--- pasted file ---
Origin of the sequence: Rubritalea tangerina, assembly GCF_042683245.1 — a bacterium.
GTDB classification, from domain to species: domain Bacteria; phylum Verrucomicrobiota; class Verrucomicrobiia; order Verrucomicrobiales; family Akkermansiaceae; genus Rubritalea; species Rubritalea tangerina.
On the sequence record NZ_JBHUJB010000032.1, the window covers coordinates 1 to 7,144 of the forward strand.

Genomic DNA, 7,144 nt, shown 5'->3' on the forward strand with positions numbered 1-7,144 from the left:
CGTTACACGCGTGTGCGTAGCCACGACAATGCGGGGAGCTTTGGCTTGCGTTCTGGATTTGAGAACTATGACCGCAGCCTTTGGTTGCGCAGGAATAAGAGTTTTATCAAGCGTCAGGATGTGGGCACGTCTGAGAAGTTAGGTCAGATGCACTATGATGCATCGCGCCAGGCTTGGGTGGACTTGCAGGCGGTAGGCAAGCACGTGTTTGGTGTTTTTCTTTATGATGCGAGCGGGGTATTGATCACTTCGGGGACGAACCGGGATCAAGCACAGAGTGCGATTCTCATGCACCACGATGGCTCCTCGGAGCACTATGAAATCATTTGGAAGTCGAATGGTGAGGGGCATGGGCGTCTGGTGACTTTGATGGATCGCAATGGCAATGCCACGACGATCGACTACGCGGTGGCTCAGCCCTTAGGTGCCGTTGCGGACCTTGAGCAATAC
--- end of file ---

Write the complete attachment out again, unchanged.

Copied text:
Origin of the sequence: Rubritalea tangerina, assembly GCF_042683245.1 — a bacterium.
GTDB classification, from domain to species: domain Bacteria; phylum Verrucomicrobiota; class Verrucomicrobiia; order Verrucomicrobiales; family Akkermansiaceae; genus Rubritalea; species Rubritalea tangerina.
On the sequence record NZ_JBHUJB010000032.1, the window covers coordinates 1 to 7,144 of the forward strand.

Genomic DNA, 7,144 nt, shown 5'->3' on the forward strand with positions numbered 1-7,144 from the left:
CGTTACACGCGTGTGCGTAGCCACGACAATGCGGGGAGCTTTGGCTTGCGTTCTGGATTTGAGAACTATGACCGCAGCCTTTGGTTGCGCAGGAATAAGAGTTTTATCAAGCGTCAGGATGTGGGCACGTCTGAGAAGTTAGGTCAGATGCACTATGATGCATCGCGCCAGGCTTGGGTGGACTTGCAGGCGGTAGGCAAGCACGTGTTTGGTGTTTTTCTTTATGATGCGAGCGGGGTATTGATCACTTCGGGGACGAACCGGGATCAAGCACAGAGTGCGATTCTCATGCACCACGATGGCTCCTCGGAGCACTATGAAATCATTTGGAAGTCGAATGGTGAGGGGCATGGGCGTCTGGTGACTTTGATGGATCGCAATGGCAATGCCACGACGATCGACTACGCGGTGGCTCAGCCCTTAGGTGCCGTTGCGGACCTTGAGCAATAC